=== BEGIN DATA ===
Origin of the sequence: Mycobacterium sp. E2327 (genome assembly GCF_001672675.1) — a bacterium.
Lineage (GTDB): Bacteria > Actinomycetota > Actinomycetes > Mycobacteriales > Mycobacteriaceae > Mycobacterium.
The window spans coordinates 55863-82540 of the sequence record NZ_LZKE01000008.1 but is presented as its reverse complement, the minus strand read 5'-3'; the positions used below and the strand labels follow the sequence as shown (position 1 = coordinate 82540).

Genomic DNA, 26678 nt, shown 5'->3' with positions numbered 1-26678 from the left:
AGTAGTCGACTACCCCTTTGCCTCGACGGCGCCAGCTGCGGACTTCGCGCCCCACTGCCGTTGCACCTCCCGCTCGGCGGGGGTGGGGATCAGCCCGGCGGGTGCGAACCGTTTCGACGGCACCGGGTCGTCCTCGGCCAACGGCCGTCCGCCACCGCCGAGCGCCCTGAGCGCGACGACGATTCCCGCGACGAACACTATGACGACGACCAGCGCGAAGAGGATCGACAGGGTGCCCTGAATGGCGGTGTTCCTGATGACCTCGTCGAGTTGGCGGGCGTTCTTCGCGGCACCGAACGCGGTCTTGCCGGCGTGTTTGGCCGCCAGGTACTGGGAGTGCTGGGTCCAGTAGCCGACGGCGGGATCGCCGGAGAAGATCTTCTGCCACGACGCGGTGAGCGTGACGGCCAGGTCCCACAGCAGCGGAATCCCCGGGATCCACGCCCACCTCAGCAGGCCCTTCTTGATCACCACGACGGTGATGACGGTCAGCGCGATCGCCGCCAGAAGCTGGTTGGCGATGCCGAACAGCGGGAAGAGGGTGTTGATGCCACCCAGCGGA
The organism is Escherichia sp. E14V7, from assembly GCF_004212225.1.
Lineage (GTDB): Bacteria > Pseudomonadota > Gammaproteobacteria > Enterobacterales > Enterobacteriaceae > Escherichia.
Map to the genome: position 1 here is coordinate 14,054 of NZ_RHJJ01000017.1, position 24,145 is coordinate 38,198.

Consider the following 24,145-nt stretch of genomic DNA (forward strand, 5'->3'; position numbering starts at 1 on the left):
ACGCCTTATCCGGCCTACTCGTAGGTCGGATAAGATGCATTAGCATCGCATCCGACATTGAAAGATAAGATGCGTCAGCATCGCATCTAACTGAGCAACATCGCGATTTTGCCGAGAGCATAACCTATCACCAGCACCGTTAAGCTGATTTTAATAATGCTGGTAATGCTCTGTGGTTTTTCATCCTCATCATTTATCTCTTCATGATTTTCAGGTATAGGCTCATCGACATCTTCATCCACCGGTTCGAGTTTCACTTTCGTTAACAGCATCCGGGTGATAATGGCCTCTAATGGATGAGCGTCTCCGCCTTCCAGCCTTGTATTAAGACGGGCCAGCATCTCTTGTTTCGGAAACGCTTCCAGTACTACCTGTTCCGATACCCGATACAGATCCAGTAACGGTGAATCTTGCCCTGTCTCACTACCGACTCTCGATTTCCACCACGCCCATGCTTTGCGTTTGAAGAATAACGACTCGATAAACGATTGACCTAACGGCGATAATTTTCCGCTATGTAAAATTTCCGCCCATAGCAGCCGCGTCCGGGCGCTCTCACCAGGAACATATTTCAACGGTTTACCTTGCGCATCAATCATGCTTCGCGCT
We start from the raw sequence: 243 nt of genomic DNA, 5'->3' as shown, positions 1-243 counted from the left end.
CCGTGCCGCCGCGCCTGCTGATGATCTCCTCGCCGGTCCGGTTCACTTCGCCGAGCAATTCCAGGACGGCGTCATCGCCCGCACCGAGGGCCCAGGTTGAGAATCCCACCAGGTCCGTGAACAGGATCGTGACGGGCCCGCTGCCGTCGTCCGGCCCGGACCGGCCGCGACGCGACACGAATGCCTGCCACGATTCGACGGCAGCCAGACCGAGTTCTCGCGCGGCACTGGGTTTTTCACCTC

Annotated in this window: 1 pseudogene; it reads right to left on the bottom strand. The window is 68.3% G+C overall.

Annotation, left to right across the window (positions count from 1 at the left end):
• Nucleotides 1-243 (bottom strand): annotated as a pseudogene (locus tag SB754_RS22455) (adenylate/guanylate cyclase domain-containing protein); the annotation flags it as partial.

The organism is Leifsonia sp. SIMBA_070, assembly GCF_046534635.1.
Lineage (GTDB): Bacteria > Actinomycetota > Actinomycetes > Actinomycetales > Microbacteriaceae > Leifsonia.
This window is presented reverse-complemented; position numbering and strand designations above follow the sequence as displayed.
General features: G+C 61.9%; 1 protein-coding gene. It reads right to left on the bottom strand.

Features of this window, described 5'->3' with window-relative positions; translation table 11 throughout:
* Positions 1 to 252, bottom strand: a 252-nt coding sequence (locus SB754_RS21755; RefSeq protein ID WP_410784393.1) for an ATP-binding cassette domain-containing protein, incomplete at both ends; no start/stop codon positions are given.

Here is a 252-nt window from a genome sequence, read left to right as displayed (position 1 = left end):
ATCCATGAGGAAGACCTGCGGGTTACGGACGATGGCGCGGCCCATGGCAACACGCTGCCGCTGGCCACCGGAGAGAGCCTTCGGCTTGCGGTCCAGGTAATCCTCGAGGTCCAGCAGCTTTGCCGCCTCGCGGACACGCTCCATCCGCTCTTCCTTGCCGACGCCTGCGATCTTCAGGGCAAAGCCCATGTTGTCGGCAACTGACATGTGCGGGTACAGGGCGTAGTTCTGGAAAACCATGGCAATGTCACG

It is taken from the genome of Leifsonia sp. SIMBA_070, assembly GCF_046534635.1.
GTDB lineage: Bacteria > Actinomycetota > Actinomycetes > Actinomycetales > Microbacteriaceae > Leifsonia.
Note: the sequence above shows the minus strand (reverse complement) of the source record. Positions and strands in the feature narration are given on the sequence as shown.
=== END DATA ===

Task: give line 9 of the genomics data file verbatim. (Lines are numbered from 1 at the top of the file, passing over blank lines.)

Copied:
Consider the following 24,145-nt stretch of genomic DNA (forward strand, 5'->3'; position numbering starts at 1 on the left):